The conversation around America’s Black history seems to grow by the day. The recent Black History Month, 2020’s Black Lives Matter protests, and the momentum perpetuated by social media behind Black authors, entrepreneurs, business owners, and artists seemed to put a spotlight on a topic newly on center stage. But the conversation must continue.
The Associate Professor of African American Studies at Wayne State, David Goldberg, comments on the importance of integrated Black history in our present-day world, “Black history is an integral part of American history,” he says, “you can’t explain American history without dealing with Black history.” To Goldberg and many other educators countrywide, it is vitally important to not whitewash history and to pay homage to those who helped make this country what it is today.
But for Detroit, a city with an almost 80% Black population rate, this is easier said than done. Issues like declining education in the city due to overarching changes in our every-day world create Black Diamond level slopes for educators to navigate in order to provide Detroit students with equal, equitable, immersive, and lasting educations.
Goldberg discusses the three main changes he has seen during his 14 years of teaching at Wayne State. The first change, he says, comes with the territory of technology. “People are kind of having their brains trained to have very short attention spans, to get immediate answers, and to not necessarily be that critical of what that is they find.” He sees this as students are less likely to read books, but more likely to read articles, blogs, or watch videos about information.
He continues, describing how he sees shortened attention spans and the reduced length of content affect his students, “The analysis of source material is not always the greatest… they are used to having everything at their fingertips.” Goldberg acknowledges that in some ways this simpler and quicker access to information can make it easier for students with different learning styles, but even then he continues to see a consistent inability in students to dive deep on specific topics for long periods of time.
The second change he notes is students’ ingrained short-term memories due to heavy dependency on test-taking. This he attributes to the signing and implementation of the No Child Left Behind Act, which enforced the accountability of schools through test-based education. “They [students] are being taught in many ways that… compounds the problem of the access to technology in the sense that they just look up the answer for their test,” he says, “and there’s no processing of the information. Why would you process it if you know you can always look it up again?”
The third, and possibly the most impactful of changes Goldberg describes, has to do with unpreparedness in students. “We get a lot of people that are just not prepared,” he says.
Continuing, he comments on an inherent flaw he sees in our country. Due to neoliberalism and the market economy which grants schools funding per student, schools are now pitted against each other. The school with the most students has the highest funding. “Schools have been defunded, universities have been defunded, people are constantly asked to do more with less,” Goldberg says. “What this leads to is kind of like this fast-food education where they’re… just trying to get people in the door, prep them with tests, et cetera.”
In Detroit, these changes are exacerbated at a greater level due to underfunding and the removal of neighborhood schools throughout the city. Helen Moore, an education activist in Detroit, has spent over 50 years advocating for Detroit’s students, most of which are students of color. Moore believes Detroit students deserve good and equitable education. “If you educate all our children,” she says, “that means liberation for everybody, as far as I’m concerned.”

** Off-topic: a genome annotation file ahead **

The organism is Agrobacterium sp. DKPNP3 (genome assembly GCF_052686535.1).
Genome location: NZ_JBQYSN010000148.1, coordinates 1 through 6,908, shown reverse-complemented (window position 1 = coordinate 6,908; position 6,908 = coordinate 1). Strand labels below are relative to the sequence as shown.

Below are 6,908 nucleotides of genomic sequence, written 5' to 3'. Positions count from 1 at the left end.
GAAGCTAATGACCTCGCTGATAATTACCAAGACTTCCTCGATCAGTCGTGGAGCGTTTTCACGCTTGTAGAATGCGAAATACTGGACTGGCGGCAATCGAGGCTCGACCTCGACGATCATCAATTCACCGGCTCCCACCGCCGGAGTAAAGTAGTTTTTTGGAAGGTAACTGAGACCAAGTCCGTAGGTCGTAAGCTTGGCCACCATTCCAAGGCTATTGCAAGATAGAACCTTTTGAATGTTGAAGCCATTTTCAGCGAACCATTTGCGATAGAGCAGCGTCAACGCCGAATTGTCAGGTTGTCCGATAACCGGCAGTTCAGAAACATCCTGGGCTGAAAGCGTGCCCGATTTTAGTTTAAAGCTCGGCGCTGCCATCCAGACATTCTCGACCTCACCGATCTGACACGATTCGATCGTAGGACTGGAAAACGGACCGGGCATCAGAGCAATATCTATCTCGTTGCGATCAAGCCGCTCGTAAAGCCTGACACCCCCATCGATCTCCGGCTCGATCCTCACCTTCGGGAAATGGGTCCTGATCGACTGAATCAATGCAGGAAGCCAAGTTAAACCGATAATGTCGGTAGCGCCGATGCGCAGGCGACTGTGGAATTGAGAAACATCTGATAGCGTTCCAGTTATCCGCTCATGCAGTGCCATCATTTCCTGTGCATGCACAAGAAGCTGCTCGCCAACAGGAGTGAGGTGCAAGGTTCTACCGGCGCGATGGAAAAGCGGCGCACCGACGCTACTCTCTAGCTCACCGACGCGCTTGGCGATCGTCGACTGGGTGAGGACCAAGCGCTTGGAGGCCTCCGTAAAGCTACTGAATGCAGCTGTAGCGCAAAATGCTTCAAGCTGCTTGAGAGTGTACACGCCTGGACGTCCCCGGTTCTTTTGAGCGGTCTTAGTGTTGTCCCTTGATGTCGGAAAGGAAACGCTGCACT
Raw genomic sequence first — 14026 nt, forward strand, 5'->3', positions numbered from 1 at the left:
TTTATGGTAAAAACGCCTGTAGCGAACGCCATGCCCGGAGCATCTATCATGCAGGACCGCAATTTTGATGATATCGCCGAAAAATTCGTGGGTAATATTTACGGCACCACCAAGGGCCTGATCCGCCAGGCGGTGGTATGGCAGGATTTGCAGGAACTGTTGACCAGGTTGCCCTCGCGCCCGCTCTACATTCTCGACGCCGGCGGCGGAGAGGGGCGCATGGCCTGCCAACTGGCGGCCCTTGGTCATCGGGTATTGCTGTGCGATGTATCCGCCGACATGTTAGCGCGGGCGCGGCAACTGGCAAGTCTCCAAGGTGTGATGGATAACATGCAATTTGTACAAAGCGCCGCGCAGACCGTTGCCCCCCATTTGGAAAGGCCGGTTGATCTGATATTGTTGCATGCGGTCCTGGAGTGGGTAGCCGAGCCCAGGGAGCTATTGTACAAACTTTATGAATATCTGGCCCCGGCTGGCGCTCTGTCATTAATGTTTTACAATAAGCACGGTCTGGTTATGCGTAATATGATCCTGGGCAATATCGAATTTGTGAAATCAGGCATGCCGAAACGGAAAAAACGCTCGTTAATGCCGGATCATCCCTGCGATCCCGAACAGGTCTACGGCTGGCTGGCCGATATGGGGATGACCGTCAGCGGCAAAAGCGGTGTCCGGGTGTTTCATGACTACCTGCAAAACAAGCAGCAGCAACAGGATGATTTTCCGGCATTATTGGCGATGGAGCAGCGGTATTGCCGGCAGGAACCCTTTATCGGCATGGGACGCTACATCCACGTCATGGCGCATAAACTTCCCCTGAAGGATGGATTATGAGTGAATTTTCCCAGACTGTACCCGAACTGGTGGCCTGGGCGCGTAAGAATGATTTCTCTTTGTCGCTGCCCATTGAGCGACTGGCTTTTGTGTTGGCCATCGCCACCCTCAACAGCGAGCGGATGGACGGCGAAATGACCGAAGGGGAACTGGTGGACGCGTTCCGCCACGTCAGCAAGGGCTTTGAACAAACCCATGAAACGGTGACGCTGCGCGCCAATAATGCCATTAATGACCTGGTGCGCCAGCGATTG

Moore continues, If our children were treated the way they should be treated, given the kind of education they deserve, then you have a system, a city that will not only rise to the place where it should be, you’ll have equality in our city, you will have less poverty, you will have people working together to make sure that they leave no one behind.
Students graduating from underfunded school systems like in Detroit are rarely able to leave their struggles from grade and high school behind them. Goldberg speaks to how he sees this in his own classroom, “One of the impacts that I see about this that is really tragic is that you get students that come from underfunded and poorly… administered school districts and they come to college.”
He pauses, discussing how the stakes for students to attend college are much higher now, due to higher expenses because of decreased funding from the state. “So you’re coming in and you’re not as prepared as somebody else because of where you went to school, and then you… have to catch up very quickly. And yet, the school doesn’t really provide as many services needed for you to do so, so you’re on the hook for it all,” says Goldberg.
There are truth and unspeakable importance in learning and incorporating America’s Black history into every schools’ curriculum around the country, Black History Month or not. But, for students stuck in a severely underfunded system, a spotlight needs to be put on the integration of education itself.
Celebratory focuses on Black history, such as Black History Month, are indeed important to pay homage to past generations, but the confrontation of present day inequities cannot be lost in the fray. Detroit schools’ funding needs to be addressed on a federal level, schools themselves need to find a way to reintegrate themselves back into communities, and education needs to be able to bridge the gap between the past and the changes such as the ones Goldberg highlighted.
Adding more wood to the fire before the flames take won’t make you any warmer, so let’s get those flames going.